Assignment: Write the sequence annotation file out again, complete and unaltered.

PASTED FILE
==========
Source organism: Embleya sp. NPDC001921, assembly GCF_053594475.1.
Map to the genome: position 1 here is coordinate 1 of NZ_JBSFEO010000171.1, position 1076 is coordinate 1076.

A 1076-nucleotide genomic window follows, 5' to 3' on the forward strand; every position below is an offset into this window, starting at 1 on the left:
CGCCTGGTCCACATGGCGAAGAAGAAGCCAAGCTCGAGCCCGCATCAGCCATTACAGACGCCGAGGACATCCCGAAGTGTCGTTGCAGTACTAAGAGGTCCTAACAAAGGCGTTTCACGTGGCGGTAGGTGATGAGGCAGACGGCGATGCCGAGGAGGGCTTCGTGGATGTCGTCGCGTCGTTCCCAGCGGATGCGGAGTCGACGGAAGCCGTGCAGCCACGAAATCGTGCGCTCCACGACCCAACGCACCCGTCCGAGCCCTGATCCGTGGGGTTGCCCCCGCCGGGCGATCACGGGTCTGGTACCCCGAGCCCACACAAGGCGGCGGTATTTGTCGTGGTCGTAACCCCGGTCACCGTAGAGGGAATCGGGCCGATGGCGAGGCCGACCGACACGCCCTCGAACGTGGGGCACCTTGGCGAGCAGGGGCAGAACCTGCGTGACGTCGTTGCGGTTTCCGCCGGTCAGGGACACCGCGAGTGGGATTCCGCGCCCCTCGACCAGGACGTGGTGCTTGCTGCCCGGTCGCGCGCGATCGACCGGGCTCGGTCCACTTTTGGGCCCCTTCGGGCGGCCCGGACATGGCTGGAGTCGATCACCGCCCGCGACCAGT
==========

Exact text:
Source organism: Embleya sp. NPDC001921, assembly GCF_053594475.1.
Map to the genome: position 1 here is coordinate 1 of NZ_JBSFEO010000171.1, position 1076 is coordinate 1076.

A 1076-nucleotide genomic window follows, 5' to 3' on the forward strand; every position below is an offset into this window, starting at 1 on the left:
CGCCTGGTCCACATGGCGAAGAAGAAGCCAAGCTCGAGCCCGCATCAGCCATTACAGACGCCGAGGACATCCCGAAGTGTCGTTGCAGTACTAAGAGGTCCTAACAAAGGCGTTTCACGTGGCGGTAGGTGATGAGGCAGACGGCGATGCCGAGGAGGGCTTCGTGGATGTCGTCGCGTCGTTCCCAGCGGATGCGGAGTCGACGGAAGCCGTGCAGCCACGAAATCGTGCGCTCCACGACCCAACGCACCCGTCCGAGCCCTGATCCGTGGGGTTGCCCCCGCCGGGCGATCACGGGTCTGGTACCCCGAGCCCACACAAGGCGGCGGTATTTGTCGTGGTCGTAACCCCGGTCACCGTAGAGGGAATCGGGCCGATGGCGAGGCCGACCGACACGCCCTCGAACGTGGGGCACCTTGGCGAGCAGGGGCAGAACCTGCGTGACGTCGTTGCGGTTTCCGCCGGTCAGGGACACCGCGAGTGGGATTCCGCGCCCCTCGACCAGGACGTGGTGCTTGCTGCCCGGTCGCGCGCGATCGACCGGGCTCGGTCCACTTTTGGGCCCCTTCGGGCGGCCCGGACATGGCTGGAGTCGATCACCGCCCGCGACCAGT